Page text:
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MELUS sponsored panels at the 27th Annual American Literature Association Conference

updated: 
Wednesday, January 13, 2016 - 10:40am
MELUS

MELUS (Society for the Study of Multi-Ethnic Literature of the United States) invites paper abstracts for the two following sessions at the 27th Annual American Literature Association Conference, May 26-29, 2016 in San Francisco, CA.

Session I: Race and Ethnicity in Graphic Narratives
How are the motifs, tropes, and themes of race and ethnicity narrated in one or more American multiethnic (African American, Asian American, Latino/a American, Jewish American, Italian American, Arab American, American Indian, etc.) graphic novels, comics, or sequential storytelling in general? Intersectional engagements with gender, class, sexuality and culture in graphic narratives are also welcome.

Imperial Middlebrow

updated: 
Wednesday, January 13, 2016 - 10:22am
University of Reading

Imperial Middlebrow: Cross-colonial encounters and expressions of power in middlebrow literature and culture, 1890-1940

University of Reading, 8-10 September 2016

Professor Christoph Ehland, University of Paderborn, and Dr Kate Macdonald, University of Reading

Background

[UPDATE] Representing the Misrepresented: Interdisciplinary Approaches to Misinformation, Unreliability, and Marginalization

updated: 
Tuesday, January 12, 2016 - 7:43pm
Indiana University of Pennsylvania English Graduate Organization

IUP EGO 2016 Annual Interdisciplinary Graduate Conference CFP

Representing the Misrepresented: Interdisciplinary Approaches to Misinformation, Unreliability, and Marginalization

Keynote Speaker: Dr. Sophia McClennen, Associate Director for the School of International Affairs and Professor of Comparative Literature and International Affairs at The Pennsylvania State University

"Race, Politics, and the Humanities in an Age of 'Posts'" Special Issue June 1, 2016

updated: 
Tuesday, January 12, 2016 - 12:00pm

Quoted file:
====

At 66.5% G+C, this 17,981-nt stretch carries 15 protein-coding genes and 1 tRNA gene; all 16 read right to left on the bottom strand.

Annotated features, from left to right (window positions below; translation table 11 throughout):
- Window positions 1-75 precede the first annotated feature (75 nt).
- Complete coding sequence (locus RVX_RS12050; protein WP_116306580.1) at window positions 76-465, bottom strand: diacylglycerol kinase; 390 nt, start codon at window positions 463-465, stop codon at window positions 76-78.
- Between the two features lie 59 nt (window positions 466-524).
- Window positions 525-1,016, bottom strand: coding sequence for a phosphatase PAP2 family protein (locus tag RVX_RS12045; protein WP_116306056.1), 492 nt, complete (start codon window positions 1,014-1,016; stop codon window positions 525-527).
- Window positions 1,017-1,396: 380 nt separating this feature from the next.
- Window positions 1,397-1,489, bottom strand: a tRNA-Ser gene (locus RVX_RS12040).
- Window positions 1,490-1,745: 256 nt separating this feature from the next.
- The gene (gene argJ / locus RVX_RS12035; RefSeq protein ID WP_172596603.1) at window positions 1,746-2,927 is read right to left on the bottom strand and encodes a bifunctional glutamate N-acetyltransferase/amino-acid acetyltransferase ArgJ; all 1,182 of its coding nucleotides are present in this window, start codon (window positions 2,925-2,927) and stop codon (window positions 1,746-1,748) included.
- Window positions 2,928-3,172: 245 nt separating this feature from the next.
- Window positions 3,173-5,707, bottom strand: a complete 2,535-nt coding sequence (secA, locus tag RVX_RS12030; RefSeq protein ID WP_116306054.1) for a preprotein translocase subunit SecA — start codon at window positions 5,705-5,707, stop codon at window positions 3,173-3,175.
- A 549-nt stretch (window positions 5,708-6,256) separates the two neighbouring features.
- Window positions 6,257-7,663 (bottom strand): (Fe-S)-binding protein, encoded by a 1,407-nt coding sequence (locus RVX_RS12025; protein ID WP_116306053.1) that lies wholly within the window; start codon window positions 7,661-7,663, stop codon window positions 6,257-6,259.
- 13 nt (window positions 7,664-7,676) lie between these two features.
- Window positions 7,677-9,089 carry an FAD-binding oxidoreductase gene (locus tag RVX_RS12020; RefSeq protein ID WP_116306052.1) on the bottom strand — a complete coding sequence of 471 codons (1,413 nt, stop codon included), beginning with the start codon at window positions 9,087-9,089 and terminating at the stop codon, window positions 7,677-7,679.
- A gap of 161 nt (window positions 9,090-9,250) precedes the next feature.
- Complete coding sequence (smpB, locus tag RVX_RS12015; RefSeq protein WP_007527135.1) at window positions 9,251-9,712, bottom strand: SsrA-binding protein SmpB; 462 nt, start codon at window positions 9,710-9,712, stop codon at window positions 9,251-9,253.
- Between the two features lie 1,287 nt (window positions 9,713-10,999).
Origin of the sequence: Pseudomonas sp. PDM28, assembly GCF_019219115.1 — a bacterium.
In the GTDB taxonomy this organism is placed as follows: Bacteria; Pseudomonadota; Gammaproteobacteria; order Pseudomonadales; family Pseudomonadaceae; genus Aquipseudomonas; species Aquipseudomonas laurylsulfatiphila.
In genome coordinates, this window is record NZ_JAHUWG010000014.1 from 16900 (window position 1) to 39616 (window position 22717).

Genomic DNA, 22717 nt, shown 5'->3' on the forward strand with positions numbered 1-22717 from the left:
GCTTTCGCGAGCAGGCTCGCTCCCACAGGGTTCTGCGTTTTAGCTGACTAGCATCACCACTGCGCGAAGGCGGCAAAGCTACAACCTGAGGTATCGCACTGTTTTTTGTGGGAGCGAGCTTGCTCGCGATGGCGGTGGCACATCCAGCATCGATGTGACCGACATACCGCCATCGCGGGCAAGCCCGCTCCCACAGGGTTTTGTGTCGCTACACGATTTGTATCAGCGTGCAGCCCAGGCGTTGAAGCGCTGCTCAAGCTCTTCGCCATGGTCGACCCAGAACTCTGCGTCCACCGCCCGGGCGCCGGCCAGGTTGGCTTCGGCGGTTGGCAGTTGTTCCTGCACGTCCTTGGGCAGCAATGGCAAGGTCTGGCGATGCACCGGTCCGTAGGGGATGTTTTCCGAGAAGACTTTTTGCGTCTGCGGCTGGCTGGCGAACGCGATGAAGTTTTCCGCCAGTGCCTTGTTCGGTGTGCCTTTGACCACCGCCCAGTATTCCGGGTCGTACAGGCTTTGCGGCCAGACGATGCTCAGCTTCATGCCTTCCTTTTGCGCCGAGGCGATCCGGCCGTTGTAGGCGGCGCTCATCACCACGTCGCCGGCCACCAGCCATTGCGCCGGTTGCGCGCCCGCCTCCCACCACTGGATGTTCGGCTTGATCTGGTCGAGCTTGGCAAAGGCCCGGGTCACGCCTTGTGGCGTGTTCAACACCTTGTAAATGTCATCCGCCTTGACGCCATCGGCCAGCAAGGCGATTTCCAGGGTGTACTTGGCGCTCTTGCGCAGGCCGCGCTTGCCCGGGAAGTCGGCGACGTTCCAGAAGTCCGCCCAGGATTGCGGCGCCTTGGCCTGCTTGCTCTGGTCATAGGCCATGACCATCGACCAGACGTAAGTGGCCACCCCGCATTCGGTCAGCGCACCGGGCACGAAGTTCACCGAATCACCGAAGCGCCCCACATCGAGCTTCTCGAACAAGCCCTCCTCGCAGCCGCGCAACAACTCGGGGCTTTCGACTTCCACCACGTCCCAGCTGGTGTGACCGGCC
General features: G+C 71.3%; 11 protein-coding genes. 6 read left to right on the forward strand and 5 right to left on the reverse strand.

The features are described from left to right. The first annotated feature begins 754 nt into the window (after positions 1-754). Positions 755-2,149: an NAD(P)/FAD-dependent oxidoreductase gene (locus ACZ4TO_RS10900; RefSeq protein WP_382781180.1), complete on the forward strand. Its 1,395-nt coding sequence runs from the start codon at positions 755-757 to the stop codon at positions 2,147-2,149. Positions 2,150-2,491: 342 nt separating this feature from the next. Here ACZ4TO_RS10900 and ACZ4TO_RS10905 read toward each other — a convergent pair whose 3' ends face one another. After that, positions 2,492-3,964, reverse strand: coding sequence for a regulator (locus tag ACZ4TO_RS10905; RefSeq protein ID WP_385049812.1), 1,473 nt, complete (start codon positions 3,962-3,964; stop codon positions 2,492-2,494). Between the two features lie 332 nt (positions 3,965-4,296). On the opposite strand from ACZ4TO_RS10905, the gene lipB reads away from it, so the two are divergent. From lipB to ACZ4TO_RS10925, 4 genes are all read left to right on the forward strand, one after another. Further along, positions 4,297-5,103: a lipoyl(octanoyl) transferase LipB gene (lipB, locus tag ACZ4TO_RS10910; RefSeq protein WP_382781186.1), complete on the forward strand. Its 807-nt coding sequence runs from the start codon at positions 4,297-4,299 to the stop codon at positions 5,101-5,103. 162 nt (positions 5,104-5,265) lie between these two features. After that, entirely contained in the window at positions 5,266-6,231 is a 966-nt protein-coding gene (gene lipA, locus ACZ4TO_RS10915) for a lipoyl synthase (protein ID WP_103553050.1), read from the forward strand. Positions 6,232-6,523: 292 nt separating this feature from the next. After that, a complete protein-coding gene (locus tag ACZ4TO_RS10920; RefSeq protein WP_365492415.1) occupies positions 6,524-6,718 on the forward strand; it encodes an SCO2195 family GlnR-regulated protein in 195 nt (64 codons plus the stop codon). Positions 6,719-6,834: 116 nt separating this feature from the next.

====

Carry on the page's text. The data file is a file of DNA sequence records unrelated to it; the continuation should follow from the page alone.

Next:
Humanities (an international, peer-reviewed, open access quarterly journal)

This Special Issue comes at a time when the humanities face conceptual, theoretical, and ethical challenges from within their own ranks, as post-racial and post-human discourses problematize or reject many of their foundational principles. The defining boundaries of both "race" and "human" have been radically called into question, challenging us to rethink classificatory systems that found hierarchical relationships between, for example, the "fully human" and sub-human or non-human others. What is at stake for the humanities in this presumably post-racial, post-human age, and, in particular, how are we to reimagine racial equality or human rights as sustainable political projects?

CALL FOR PROPOSALS: "Truth, Lies, and Manufacturing Memory"

updated: 
Monday, January 11, 2016 - 10:41pm
Humber College and the International Festival of Authors

CALL FOR PROPOSALS:
"Truth, Lies, and Manufacturing Memory" October 28-29, 2016

Humber College's School of Liberal Arts and Sciences of Toronto, Canada in association with the International Festival of Authors (IFOA) will be presenting its third annual interdisciplinary conference "Truth, Lies, and Manufacturing Memory." The International Festival of Authors (IFOA), one of the most celebrated literary festivals in the world, is located at the Harbourfront Centre, one of downtown Toronto's major cultural and artistic venues.

Sixteenth International Conference on Diversity in Organizations, Communities & Nations

updated: 
Monday, January 11, 2016 - 5:07pm
Common Ground Publishing

SIXTEENTH INTERNATIONAL CONFERENCE ON DIVERSITY IN ORGANIZATIONS, COMMUNITIES & NATIONS
The University of Granada, Granada, Spain
27-29 July 2016

CALL FOR PAPERS

Proposals for paper presentations, workshops, posters, or colloquia are invited for the Sixteenth International Conference on Diversity in Organizations, Communities & Nations, held at The University of Granada, Granada, Spain, 27-29 July 2016. Proposals are invited that address diversity through one of the following categories:

Theme 1: Identity and Belonging
Theme 2: Education and Learning in a World of Differences
Theme 3: Organizational Diversity
Theme 4: Community Diversity and Governance

Theories that Shape Worlds: Teaching Literary and Cultural Theory through Science Fiction

updated: 
Monday, January 11, 2016 - 3:23pm
RMMLA (Salt Lake City, UT October 6-8, 2016)

With Ursula K. Le Guin's departure from "hard science fiction" in the 1960s, worlds began to be created that examined the social, cultural, and philosophical foundations of our own societies. These foundations, which are so interwoven into the fabric of our everyday lives that they often defy nuanced examination, were un-Earthed so that their implications and pervasiveness could be clearly displayed. This session seeks to identify methods for how science fiction can be utilized to teach undergraduate students complex literary and cultural theories and will seek to answer questions such as the following: What works can be used to exemplify Marxism, feminism, affect theory, and others?

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